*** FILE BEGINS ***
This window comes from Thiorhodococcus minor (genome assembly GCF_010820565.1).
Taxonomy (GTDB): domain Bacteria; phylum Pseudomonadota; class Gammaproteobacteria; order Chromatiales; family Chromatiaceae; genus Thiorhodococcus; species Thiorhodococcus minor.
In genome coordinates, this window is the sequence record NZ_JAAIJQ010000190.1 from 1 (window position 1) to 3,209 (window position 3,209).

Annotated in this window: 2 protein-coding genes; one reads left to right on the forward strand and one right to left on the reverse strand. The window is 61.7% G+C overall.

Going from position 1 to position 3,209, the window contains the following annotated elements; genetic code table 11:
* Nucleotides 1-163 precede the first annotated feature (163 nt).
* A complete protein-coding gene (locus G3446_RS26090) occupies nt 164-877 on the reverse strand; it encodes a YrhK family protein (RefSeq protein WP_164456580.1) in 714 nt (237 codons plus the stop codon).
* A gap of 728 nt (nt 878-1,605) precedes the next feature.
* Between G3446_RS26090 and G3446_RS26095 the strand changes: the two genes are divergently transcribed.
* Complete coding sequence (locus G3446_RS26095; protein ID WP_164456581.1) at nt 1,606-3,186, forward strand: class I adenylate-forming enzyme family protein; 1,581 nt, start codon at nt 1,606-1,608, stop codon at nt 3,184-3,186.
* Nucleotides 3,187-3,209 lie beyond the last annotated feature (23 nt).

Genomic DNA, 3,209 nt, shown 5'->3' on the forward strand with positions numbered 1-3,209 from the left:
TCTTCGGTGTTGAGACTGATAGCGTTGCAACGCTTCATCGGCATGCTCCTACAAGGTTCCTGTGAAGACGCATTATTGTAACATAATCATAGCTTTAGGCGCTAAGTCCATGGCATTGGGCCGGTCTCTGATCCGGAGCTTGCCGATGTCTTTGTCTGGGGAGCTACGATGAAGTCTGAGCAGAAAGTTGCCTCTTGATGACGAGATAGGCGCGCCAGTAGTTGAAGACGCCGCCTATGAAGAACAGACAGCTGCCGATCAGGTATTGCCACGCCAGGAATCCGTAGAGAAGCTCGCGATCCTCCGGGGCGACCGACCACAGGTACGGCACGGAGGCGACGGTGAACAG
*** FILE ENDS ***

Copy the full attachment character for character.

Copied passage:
This window comes from Thiorhodococcus minor (genome assembly GCF_010820565.1).
Taxonomy (GTDB): domain Bacteria; phylum Pseudomonadota; class Gammaproteobacteria; order Chromatiales; family Chromatiaceae; genus Thiorhodococcus; species Thiorhodococcus minor.
In genome coordinates, this window is the sequence record NZ_JAAIJQ010000190.1 from 1 (window position 1) to 3,209 (window position 3,209).

Annotated in this window: 2 protein-coding genes; one reads left to right on the forward strand and one right to left on the reverse strand. The window is 61.7% G+C overall.

Going from position 1 to position 3,209, the window contains the following annotated elements; genetic code table 11:
* Nucleotides 1-163 precede the first annotated feature (163 nt).
* A complete protein-coding gene (locus G3446_RS26090) occupies nt 164-877 on the reverse strand; it encodes a YrhK family protein (RefSeq protein WP_164456580.1) in 714 nt (237 codons plus the stop codon).
* A gap of 728 nt (nt 878-1,605) precedes the next feature.
* Between G3446_RS26090 and G3446_RS26095 the strand changes: the two genes are divergently transcribed.
* Complete coding sequence (locus G3446_RS26095; protein ID WP_164456581.1) at nt 1,606-3,186, forward strand: class I adenylate-forming enzyme family protein; 1,581 nt, start codon at nt 1,606-1,608, stop codon at nt 3,184-3,186.
* Nucleotides 3,187-3,209 lie beyond the last annotated feature (23 nt).

Genomic DNA, 3,209 nt, shown 5'->3' on the forward strand with positions numbered 1-3,209 from the left:
TCTTCGGTGTTGAGACTGATAGCGTTGCAACGCTTCATCGGCATGCTCCTACAAGGTTCCTGTGAAGACGCATTATTGTAACATAATCATAGCTTTAGGCGCTAAGTCCATGGCATTGGGCCGGTCTCTGATCCGGAGCTTGCCGATGTCTTTGTCTGGGGAGCTACGATGAAGTCTGAGCAGAAAGTTGCCTCTTGATGACGAGATAGGCGCGCCAGTAGTTGAAGACGCCGCCTATGAAGAACAGACAGCTGCCGATCAGGTATTGCCACGCCAGGAATCCGTAGAGAAGCTCGCGATCCTCCGGGGCGACCGACCACAGGTACGGCACGGAGGCGACGGTGAACAG